Las Vegas is maybe the only town in the United States that can be said to have essentially been built by one man and nearly destroyed by another man. The man who nearly destroyed Las Vegas was billionaire Howard Hughes. The man who built Las Vegas, of course, was famous gambler Bug-I mean, Benjamin Siegel-he hated to be called Bugsy. The story of how Bugsy Siegel-yeah, that’s right, let’s see him take me down now-found himself in the middle of the desert in a small community one day and foresaw a gambling mecca is the stuff of legend and great movies. Unfortunately, that great movie has yet to be made.
It was the 1930s and the Great Depression had turned more than one man to a life of crime. Bugsy Siegel had been a gangster in New York before taking Horace Greeley’s advice to go west. In this case, of course, the western passage was undertaken to avoid the heat caused by a criminal investigation. The other big time famous Jewish gangster of the time, Meyer Lansky, urged Bugsy to look into a little spot in the desert known as Las Vegas for the potential of moving the gambling operations there. One can picture the good-looking, nattily dressed gangster standing there in the dusty desert and picturing the neon Sodom that it was to become. Meyer Lansky had earlier sent another man out to scope the site, Moe Sedway, and when Siegel independently verified Sedway’s contention that it was perfect, plans quickly got underway.
Acting as a kind of precursor to those annoying timeshare salesmen, Bugsy Siegel convinced the mob to fund a new casino to be named The Flamingo. The Flamingo was chosen because that was Siegel’s nickname for his girlfriend Virginia Hill. (And by the way, did you know that Rosebud was William Hearst’s nickname for a VERY intimate part of the anatomy of his girlfriend Marion Davies? Hearst, of course, was the model for Citizen Kane.) Bugsy Siegel was a man of wild ambition and style and as a result the cost of his little casino soon swelled well past the original estimate. Sensing a disaster in the making, those mob bosses who had bankrolled Bugsy Siegel’s visionary plans soon decided to cut and run. Even worse for Bugsy, they were demanding their money back.
What Bugsy Siegel really wanted to be, however, was a Hollywood player. His stylish dress, good looks, charm and mob ties had bought him connections with many of Hollywood’s elite. As a result, Bugsy was able to stave off an immediate bullet riddling by convincing what at the time was a fairly impressive group of stars to attend the grand opening. These stars-most of whom are unfamiliar to most people today-included Georgie Jessel (think Jay Leno), George Raft (think Joe Pantoliano), and George Sanders (think Hugh Grant). In addition to guys named George, he also brought in Rose Marie (think Rose Marie, the female writer on The Dick Van Dyke Show). George Raft had mob ties of his own and other guests such as Jimmy Durante were well know gamblers. Everything seemed perfect.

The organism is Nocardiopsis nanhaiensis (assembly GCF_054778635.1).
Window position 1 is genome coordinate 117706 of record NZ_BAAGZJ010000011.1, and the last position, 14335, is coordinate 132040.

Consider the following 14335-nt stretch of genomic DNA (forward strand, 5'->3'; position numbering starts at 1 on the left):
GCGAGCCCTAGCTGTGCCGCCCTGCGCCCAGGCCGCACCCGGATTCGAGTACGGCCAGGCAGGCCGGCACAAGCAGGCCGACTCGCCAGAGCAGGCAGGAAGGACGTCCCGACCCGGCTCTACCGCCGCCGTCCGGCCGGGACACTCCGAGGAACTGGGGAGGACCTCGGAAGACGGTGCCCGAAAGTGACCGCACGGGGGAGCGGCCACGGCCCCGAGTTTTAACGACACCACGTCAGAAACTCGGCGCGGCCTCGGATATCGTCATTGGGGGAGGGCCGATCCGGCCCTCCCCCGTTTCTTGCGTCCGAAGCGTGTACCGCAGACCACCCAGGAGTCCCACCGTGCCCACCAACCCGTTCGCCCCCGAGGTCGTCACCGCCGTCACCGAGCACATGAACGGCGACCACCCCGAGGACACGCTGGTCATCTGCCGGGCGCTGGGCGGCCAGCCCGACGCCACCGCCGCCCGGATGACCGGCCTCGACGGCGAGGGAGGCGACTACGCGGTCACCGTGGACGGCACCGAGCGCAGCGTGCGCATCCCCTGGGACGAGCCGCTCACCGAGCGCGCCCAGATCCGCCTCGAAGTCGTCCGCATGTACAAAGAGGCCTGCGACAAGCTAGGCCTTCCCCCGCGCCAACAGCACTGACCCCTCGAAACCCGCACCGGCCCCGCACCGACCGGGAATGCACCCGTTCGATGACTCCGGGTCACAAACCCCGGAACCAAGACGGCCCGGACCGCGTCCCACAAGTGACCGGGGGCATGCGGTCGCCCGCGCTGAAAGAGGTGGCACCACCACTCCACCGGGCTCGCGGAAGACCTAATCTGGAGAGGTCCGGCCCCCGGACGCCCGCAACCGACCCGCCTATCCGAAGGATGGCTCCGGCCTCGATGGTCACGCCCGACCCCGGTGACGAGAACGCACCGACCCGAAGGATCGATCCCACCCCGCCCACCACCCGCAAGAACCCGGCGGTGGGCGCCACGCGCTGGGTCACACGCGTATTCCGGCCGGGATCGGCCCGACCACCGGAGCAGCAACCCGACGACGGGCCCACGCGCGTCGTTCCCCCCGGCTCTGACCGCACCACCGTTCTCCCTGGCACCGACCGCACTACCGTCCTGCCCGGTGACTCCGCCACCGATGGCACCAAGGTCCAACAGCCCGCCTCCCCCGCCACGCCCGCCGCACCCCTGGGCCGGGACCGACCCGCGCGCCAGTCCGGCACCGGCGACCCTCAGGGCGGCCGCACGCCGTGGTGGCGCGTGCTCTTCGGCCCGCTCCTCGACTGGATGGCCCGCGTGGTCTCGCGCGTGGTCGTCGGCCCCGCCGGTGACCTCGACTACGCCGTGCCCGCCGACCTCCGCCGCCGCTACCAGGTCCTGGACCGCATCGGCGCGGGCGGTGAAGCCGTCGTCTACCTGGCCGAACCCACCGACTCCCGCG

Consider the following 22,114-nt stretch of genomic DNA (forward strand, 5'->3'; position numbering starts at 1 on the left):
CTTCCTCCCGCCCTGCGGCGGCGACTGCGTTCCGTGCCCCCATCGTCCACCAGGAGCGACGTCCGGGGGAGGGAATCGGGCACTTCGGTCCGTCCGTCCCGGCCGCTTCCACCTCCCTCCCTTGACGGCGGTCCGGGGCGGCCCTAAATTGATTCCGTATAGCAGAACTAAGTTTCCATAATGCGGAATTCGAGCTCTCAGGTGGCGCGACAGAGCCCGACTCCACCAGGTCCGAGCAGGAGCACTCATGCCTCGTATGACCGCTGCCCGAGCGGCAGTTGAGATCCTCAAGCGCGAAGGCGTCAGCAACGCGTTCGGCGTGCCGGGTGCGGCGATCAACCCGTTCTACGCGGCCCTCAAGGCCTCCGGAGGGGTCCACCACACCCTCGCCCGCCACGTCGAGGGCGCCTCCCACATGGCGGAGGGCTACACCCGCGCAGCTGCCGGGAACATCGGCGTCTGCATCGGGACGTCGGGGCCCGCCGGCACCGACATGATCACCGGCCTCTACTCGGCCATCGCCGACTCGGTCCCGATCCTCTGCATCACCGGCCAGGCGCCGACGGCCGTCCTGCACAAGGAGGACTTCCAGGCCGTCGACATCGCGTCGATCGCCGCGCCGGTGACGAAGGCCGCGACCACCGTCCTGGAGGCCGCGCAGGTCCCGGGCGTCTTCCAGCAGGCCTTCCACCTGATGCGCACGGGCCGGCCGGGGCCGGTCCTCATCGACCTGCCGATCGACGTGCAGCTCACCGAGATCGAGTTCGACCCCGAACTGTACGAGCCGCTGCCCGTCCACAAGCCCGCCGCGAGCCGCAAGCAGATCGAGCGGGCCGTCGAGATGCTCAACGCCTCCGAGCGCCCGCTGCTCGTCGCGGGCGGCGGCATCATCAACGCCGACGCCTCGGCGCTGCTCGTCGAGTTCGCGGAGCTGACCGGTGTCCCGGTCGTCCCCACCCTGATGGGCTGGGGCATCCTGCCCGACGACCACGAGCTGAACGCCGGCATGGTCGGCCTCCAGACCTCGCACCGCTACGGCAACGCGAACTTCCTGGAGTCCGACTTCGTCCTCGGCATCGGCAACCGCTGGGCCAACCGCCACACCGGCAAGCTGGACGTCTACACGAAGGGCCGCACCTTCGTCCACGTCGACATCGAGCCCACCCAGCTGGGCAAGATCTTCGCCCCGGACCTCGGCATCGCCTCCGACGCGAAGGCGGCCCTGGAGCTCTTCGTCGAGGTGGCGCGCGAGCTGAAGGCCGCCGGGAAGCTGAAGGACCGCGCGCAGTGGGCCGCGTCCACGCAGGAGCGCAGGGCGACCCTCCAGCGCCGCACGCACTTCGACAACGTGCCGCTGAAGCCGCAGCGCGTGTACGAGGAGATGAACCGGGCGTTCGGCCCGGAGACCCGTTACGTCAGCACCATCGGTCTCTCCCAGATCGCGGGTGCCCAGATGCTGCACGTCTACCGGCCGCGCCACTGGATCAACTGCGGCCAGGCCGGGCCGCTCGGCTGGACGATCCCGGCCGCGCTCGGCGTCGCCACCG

Except for two things. The first was that a whole bunch of other big stars failed to show. And the second may be the reason for the first. Perhaps due to the fact that he was Jewish, Bugsy failed to realize that a grand opening of anything between Christmas and New Year’s was the kiss of death. The grand opening of Bugsy Siegel’s Flamingo casino was an unmitigated failure of epic proportions. Making matters worse, the mobsters back home had discovered that part of the reason for the rising costs of the Flamingo were due to Bugsy’s having been-in good old Mafia tradition-skimming off the top and shipping off to a Swiss bank account. In late June of 1947, Bugsy Siegel was at the home of his girlfriend Virginia Hill. Virginia, on the other hand, was in Europe. A rain of bullets fired through the windows killed Bugsy Siegel. Although Siegel was not actually shot through the eye, the murder of Moe Green in The Godfather was inspired by Bugsy’s fateful summer night.
Meyer Lansky dismissed in less violent terms the staff that Siegel had put in place at the Flamingo and proved that with some good old fashioned honest Mafia management money could be made in the godforsaken desert. So much money was made at the Flamingo, in fact, that it took almost no time for every mob in America to build their own casinos. Bugsy Siegel may not have been a smart businessman, but as a visionary gambler he had no peer. Las Vegas became exactly what he had promised the mob it would become. In fact, time even vindicated Bugsy’s seemingly ill-advised choice for opening night. The period between Christmas and New Year’s became the single most profitable week of the year for Las Vegas.
The part that Bugsy Siegel played in building Las Vegas from a tract of dusty land into the paradise for the light bulb industry that it is today cannot be underestimated, though an argument can be made that it has been overestimated. Las Vegas perhaps realizes this more than the rest of the country and as a result much myth and legend has arisen around the city’s real founder. One of those myths-maybe-is that Bugsy Siegel lays buried behind the original Flamingo Hotel. Another myth is that Bugsy Siegel really can’t be credited with building Las Vegas at all. Those wishing to downplay Siegel’s role-as well as the mob’s role in general-point to the fact that the El Rancho Vegas and Last Frontier hotels had already been built by the time Bugsy Siegel came to the area. While that’s true, one must also understand that neither of those two resulted in nearly the influx that the Flamingo did. Being first often isn’t as important as being best and it was the Bugsy Siegel mythos that really turned Las Vegas into Sin City.